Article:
If there is a ring of six chairs and thirty children must either sit on a chair or stand behind one, how many children will be behind each chair?
What happens if you join every second point on this circle? How about every third point? Try with different steps and see if you can predict what will happen.
Pat counts her sweets in different groups and both times she has some left over. How many sweets could she have had?
Can you help the children in Mrs Trimmer's class make different shapes out of a loop of string?
Can you place the numbers from 1 to 10 in the grid?
48 is called an abundant number because it is less than the sum of its factors (without itself). Can you find some more abundant numbers?
Follow the clues to find the mystery number.
How will you work out which numbers have been used to create this multiplication square?
Can you make square numbers by adding two prime numbers together?
Use this grid to shade the numbers in the way described. Which numbers do you have left? Do you know what they are called?
This activity focuses on doubling multiples of five.
Number problems at primary level that may require resilience.
On the planet Vuv there are two sorts of creatures. The Zios have 3 legs and the Zepts have 7 legs. The great planetary explorer Nico counted 52 legs. How many Zios and how many Zepts were there?
Look at the squares in this problem. What does the next square look like? I draw a square with 81 little squares inside it. How long and how wide is my square?
I throw three dice and get 5, 3 and 2. Add the scores on the three dice. What do you get? Now multiply the scores. What do you notice?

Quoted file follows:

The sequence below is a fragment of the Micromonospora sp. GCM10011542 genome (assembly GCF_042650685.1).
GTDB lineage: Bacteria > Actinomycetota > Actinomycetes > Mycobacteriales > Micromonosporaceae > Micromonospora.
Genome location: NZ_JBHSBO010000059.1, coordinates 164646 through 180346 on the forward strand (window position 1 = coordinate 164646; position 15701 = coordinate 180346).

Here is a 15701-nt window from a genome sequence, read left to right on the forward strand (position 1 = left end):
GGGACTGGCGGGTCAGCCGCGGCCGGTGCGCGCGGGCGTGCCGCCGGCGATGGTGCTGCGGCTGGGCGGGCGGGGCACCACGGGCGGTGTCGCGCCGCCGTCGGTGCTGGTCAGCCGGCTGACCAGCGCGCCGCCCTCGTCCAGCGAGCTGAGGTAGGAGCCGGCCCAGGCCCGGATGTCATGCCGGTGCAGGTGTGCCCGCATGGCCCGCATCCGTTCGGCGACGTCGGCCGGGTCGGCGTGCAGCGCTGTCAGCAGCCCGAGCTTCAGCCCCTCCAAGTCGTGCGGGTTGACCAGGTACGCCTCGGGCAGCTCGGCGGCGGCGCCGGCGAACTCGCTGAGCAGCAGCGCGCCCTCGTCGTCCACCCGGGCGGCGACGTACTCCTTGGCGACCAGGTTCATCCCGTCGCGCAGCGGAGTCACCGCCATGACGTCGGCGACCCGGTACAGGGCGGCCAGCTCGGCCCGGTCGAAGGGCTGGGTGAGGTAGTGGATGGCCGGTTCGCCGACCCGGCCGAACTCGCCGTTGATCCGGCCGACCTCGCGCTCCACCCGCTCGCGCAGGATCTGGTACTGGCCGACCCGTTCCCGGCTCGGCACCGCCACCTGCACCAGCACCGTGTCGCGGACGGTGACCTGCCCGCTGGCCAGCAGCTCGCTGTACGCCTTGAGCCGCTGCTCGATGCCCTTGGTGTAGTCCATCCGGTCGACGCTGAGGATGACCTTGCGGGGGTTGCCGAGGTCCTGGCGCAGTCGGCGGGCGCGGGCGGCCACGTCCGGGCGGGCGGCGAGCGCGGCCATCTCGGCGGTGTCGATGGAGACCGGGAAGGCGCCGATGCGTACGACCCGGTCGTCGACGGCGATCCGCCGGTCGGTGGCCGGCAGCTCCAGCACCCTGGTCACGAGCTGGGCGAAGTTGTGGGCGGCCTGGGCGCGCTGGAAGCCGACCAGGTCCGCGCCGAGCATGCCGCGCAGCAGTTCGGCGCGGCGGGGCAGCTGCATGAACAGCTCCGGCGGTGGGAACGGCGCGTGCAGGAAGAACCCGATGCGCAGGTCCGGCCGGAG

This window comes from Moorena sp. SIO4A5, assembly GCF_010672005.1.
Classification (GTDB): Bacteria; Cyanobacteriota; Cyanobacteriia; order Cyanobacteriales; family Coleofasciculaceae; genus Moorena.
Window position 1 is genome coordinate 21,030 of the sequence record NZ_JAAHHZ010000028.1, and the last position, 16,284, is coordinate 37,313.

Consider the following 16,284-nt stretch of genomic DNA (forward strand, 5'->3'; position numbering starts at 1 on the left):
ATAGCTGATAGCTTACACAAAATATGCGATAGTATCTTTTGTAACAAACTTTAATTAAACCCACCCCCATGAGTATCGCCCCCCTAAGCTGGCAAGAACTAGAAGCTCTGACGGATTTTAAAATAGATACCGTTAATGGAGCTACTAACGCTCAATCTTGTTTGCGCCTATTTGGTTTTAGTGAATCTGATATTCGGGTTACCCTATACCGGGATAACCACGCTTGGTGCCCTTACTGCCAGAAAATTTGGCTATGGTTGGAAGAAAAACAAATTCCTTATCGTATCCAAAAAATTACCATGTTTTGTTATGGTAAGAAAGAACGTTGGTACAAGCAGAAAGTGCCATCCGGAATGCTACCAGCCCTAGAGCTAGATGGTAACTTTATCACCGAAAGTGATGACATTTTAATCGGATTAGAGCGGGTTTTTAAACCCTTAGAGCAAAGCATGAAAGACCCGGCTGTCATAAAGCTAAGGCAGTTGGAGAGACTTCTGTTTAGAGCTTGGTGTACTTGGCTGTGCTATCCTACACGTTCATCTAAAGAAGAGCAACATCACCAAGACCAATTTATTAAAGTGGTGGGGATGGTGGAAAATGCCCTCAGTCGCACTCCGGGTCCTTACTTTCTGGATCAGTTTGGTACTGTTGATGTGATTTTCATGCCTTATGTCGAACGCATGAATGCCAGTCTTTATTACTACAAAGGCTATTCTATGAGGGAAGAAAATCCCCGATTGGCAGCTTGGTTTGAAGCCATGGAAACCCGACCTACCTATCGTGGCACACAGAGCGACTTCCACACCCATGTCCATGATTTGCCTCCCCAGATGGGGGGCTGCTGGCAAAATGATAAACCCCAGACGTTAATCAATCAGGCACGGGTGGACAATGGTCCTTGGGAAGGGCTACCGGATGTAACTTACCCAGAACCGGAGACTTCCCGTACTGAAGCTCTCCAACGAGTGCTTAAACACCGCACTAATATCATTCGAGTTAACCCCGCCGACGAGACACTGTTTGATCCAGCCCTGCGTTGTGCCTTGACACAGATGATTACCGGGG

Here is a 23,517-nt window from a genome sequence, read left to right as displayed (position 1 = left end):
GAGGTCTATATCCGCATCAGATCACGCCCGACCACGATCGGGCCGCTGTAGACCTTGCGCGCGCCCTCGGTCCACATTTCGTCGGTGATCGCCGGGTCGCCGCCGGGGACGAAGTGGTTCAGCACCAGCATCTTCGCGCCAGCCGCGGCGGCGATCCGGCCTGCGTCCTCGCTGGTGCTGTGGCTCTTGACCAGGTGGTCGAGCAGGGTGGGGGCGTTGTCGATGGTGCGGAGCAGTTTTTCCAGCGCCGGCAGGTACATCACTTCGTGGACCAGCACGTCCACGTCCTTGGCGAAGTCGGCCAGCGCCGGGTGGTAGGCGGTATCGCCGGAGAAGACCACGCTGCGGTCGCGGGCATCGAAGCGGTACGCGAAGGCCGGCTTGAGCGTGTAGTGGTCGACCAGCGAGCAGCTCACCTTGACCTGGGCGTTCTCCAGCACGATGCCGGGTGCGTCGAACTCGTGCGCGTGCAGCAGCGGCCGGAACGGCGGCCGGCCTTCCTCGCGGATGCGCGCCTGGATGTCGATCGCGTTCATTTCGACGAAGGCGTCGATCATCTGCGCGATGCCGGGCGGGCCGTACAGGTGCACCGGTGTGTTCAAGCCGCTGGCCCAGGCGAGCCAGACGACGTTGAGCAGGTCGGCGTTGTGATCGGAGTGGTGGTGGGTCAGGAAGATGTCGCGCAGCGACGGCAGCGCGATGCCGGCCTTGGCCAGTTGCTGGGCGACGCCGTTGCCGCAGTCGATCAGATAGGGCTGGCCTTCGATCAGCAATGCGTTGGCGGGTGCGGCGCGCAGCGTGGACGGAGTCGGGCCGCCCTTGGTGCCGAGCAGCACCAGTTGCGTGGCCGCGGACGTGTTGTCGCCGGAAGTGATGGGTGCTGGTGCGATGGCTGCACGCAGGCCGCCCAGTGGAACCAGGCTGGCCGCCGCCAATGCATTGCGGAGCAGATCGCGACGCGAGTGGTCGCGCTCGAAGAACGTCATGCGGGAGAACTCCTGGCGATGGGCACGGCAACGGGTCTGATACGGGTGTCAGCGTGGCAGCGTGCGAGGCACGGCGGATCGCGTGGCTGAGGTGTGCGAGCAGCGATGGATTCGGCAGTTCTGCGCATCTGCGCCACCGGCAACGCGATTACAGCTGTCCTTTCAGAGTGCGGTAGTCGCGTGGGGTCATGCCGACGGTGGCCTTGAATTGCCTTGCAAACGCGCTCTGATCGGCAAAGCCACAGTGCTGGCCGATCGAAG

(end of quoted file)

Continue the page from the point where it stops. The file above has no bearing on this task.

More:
In a square in which the houses are evenly spaced, numbers 3 and 10 are opposite each other. What is the smallest and what is the largest possible number of houses in the square?
There is a clock-face where the numbers have become all mixed up. Can you find out where all the numbers have got to from these ten statements?
Place four pebbles on the sand in the form of a square. Keep adding as few pebbles as necessary to double the area. How many extra pebbles are added each time?
When Charlie asked his grandmother how old she is, he didn't get a straightforward reply! Can you work out how old she is?
Ben’s class were cutting up number tracks. First they cut them into twos and added up the numbers on each piece. What patterns could they see?
How can you use just one weighing to find out which box contains the lighter ten coins out of the ten boxes?
This article for teachers describes how number arrays can be a useful reprentation for many number concepts.
Does this 'trick' for calculating multiples of 11 always work? Why or why not?
Got It game for an adult and child. How can you play so that you know you will always win?
In this problem we are looking at sets of parallel sticks that cross each other. What is the least number of crossings you can make? And the greatest?
Are these domino games fair? Can you explain why or why not?
Help share out the biscuits the children have made.